French food outlets that do not make meals on their own premises could be banned from using the word “restaurant” in a draft law to crack down on ready-made courses that are simply heated up.
The proposal, backed by 30 MPs and the Synhorcat restaurant union, was sparked by fears of France’s global reputation for gastronomic excellence being dented by a tide of low-grade eateries where no fresh ingredients are used and no dishes prepared in situ.
Didier Chenet, Synhorcat’s president, told TF1 television earlier this week: “When they walk into a restaurant, customers don’t know whether their meal was just reheated, or lovingly cooked up by a whole kitchen staff.
“With this [restaurant] label, now they will know.”
Any establishment failing to respect the criteria would no longer be able to call itself a restaurant and the proprietor would not be able to use the word “restaurateur” (restaurant owner).
Mr Chenet added that the fresh ingredients could still be “frozen or vacuum-packed”. “We are not that old fashioned,” he said.Daniel Fasquelle, a Right-wing MP from former president Nicolas Sarkozy’s UMP party, will table the proposal as part of a consumer law in June.
Some 31 per cent of French restaurants use industrially prepared food products, according to a recent union study. But the same report found that 67 per cent of food outlets would be prepared to replace pre-prepared fare with fresh ingredients if it meant keeping the “restaurant” label.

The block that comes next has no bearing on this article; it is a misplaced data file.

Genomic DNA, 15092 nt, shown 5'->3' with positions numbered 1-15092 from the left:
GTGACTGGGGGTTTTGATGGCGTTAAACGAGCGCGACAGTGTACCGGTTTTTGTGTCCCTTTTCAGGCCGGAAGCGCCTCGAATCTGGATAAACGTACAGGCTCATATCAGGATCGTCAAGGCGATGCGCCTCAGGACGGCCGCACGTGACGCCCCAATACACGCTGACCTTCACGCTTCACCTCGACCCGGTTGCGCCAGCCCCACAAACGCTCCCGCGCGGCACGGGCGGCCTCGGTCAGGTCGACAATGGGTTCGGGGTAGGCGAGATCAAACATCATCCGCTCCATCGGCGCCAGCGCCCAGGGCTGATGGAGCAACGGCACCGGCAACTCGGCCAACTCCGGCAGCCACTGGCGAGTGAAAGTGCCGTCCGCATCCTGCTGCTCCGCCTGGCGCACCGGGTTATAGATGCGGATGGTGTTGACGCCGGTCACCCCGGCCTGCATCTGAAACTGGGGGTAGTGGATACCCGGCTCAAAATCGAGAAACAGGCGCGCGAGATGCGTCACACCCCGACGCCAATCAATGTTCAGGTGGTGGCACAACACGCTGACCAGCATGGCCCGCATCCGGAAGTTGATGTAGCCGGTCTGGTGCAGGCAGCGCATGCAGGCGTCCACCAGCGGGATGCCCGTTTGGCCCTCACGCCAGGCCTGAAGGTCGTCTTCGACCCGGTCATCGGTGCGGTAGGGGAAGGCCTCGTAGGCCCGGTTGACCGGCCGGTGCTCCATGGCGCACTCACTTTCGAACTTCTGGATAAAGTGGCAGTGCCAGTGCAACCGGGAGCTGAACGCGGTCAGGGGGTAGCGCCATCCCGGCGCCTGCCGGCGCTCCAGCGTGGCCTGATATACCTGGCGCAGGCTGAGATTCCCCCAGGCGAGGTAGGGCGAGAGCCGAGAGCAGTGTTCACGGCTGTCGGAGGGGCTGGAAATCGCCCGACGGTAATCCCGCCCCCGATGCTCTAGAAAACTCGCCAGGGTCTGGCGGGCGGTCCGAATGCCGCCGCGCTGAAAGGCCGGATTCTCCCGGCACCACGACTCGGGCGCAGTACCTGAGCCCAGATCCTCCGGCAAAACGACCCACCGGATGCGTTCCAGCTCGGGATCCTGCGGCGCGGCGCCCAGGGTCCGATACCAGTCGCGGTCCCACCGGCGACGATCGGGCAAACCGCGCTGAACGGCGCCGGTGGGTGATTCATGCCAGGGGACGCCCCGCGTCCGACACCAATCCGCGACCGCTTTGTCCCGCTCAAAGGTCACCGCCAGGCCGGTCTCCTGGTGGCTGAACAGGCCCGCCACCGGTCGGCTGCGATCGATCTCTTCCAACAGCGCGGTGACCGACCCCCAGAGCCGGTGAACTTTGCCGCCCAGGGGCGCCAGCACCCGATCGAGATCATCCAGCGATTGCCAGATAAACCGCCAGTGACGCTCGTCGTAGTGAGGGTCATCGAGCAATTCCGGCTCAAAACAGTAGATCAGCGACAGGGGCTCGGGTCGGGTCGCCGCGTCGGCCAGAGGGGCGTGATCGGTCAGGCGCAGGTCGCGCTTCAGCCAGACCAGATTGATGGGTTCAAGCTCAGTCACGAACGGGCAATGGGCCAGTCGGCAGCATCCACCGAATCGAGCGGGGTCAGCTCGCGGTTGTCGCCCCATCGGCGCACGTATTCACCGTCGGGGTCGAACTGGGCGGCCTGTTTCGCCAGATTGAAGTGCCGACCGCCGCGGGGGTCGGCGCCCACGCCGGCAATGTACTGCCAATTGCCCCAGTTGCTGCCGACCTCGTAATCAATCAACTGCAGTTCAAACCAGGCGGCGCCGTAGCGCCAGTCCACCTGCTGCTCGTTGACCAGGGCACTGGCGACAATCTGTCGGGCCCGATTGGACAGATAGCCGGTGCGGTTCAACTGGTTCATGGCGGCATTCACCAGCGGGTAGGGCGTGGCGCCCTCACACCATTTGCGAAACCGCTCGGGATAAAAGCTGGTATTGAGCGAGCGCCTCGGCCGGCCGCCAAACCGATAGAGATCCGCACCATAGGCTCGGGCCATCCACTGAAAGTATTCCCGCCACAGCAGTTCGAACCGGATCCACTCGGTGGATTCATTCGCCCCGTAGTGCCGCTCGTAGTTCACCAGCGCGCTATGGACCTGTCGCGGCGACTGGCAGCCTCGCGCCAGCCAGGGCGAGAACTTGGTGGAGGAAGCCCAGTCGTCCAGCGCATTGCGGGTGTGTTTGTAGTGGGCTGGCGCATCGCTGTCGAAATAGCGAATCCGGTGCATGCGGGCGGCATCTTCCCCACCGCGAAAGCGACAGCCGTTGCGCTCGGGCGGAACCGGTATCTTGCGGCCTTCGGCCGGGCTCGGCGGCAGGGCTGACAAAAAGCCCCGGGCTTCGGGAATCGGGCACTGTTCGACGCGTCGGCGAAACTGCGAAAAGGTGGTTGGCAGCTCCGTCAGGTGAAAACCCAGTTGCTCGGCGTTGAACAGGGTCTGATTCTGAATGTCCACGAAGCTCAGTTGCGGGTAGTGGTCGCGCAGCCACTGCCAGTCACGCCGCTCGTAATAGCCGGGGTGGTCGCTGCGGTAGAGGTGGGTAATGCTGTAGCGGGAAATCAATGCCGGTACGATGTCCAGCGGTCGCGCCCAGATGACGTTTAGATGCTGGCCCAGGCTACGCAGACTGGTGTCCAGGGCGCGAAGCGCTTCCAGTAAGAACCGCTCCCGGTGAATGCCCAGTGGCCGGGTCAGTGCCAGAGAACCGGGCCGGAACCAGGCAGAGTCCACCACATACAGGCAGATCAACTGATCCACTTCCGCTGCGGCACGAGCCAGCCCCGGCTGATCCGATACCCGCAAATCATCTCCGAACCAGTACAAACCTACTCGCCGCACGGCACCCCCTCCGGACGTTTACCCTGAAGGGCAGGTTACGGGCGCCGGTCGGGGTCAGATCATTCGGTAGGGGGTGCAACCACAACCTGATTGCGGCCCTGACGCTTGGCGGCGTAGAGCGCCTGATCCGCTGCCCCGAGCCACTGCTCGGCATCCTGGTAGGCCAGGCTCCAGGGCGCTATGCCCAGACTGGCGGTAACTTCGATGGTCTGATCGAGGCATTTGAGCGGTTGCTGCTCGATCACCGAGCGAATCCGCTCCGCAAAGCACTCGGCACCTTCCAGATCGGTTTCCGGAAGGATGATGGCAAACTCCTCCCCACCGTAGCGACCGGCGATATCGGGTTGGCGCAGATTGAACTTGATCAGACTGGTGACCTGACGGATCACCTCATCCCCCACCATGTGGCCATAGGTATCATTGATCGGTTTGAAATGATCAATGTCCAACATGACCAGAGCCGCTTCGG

The study found that if the new rules were applied, some 10 per cent of French food outlets would lose the right to be called restaurants.
The Synhorcat union claimed the measure could potentially create 27,000 jobs, even if it meant increasing the customer’s bill by around seven per cent. Exceptions could be made for charcuterie, bread, patisseries and ice creams, it said.
However, six other restaurant unions – including France’s largest hotel and restaurant trade body and another representing fast food outlets – on Thursday voiced “massive opposition” to the proposal. They claim that, on the contrary, it would have “dramatic” consequences for the sector, which has already lost 2,500 jobs in the past two years, according to figures released this week.
The unions seized on the definition of the word restaurant in Le Petit Robert, one of France’s most popular dictionaries, as simply being: “An establishment where a meal is served in exchange for payment”.
“The real richness of French restaurants is their diversity,” they wrote in a statement.
The restrictive rules would “create total confusion in the eyes of the public, customers and above all international tourists”.
The unions instead back another label of “artisan-restaurateur” for those making meals on the premises with fresh produce, along the lines of rules for bona fide bakers, who proudly bear the label “artisan-boulanger”.
France’s traditional sit-down restaurants, once the envy of the world, were dethroned by fast food for the first time earlier this year.
Changing French eating habits saw fast food take 54 per cent of the market last year for a turnover of 34 billion euros (£29 billion), compared to 40 per cent in 2011. Last month, top chefs including Alain Ducasse launched a new “quality restaurant” label that will be granted to eateries that prepare their own food.